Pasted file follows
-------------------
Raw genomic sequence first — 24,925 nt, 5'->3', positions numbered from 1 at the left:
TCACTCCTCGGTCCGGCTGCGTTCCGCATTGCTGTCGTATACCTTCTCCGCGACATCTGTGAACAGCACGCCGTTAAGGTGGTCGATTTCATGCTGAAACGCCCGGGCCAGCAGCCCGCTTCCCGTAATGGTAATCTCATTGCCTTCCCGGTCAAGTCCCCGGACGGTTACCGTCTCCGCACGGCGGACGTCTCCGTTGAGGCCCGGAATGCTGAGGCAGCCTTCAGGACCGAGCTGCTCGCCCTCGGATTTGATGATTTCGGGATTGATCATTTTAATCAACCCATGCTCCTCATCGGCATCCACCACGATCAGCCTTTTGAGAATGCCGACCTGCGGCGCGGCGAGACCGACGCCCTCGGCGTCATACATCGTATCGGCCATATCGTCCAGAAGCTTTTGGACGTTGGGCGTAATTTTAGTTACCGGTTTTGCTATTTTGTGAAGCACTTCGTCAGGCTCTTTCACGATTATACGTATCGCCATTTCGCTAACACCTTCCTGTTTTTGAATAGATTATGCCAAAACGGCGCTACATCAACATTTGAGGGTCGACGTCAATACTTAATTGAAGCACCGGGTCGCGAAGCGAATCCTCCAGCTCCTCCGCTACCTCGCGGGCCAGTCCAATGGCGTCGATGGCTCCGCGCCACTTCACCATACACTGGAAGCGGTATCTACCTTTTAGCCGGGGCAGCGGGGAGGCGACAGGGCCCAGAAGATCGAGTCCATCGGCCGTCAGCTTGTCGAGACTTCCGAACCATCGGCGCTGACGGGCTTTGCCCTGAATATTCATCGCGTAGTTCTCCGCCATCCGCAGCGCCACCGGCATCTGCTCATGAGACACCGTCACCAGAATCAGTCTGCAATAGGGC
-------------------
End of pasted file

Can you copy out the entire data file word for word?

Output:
Raw genomic sequence first — 24,925 nt, 5'->3', positions numbered from 1 at the left:
TCACTCCTCGGTCCGGCTGCGTTCCGCATTGCTGTCGTATACCTTCTCCGCGACATCTGTGAACAGCACGCCGTTAAGGTGGTCGATTTCATGCTGAAACGCCCGGGCCAGCAGCCCGCTTCCCGTAATGGTAATCTCATTGCCTTCCCGGTCAAGTCCCCGGACGGTTACCGTCTCCGCACGGCGGACGTCTCCGTTGAGGCCCGGAATGCTGAGGCAGCCTTCAGGACCGAGCTGCTCGCCCTCGGATTTGATGATTTCGGGATTGATCATTTTAATCAACCCATGCTCCTCATCGGCATCCACCACGATCAGCCTTTTGAGAATGCCGACCTGCGGCGCGGCGAGACCGACGCCCTCGGCGTCATACATCGTATCGGCCATATCGTCCAGAAGCTTTTGGACGTTGGGCGTAATTTTAGTTACCGGTTTTGCTATTTTGTGAAGCACTTCGTCAGGCTCTTTCACGATTATACGTATCGCCATTTCGCTAACACCTTCCTGTTTTTGAATAGATTATGCCAAAACGGCGCTACATCAACATTTGAGGGTCGACGTCAATACTTAATTGAAGCACCGGGTCGCGAAGCGAATCCTCCAGCTCCTCCGCTACCTCGCGGGCCAGTCCAATGGCGTCGATGGCTCCGCGCCACTTCACCATACACTGGAAGCGGTATCTACCTTTTAGCCGGGGCAGCGGGGAGGCGACAGGGCCCAGAAGATCGAGTCCATCGGCCGTCAGCTTGTCGAGACTTCCGAACCATCGGCGCTGACGGGCTTTGCCCTGAATATTCATCGCGTAGTTCTCCGCCATCCGCAGCGCCACCGGCATCTGCTCATGAGACACCGTCACCAGAATCAGTCTGCAATAGGGC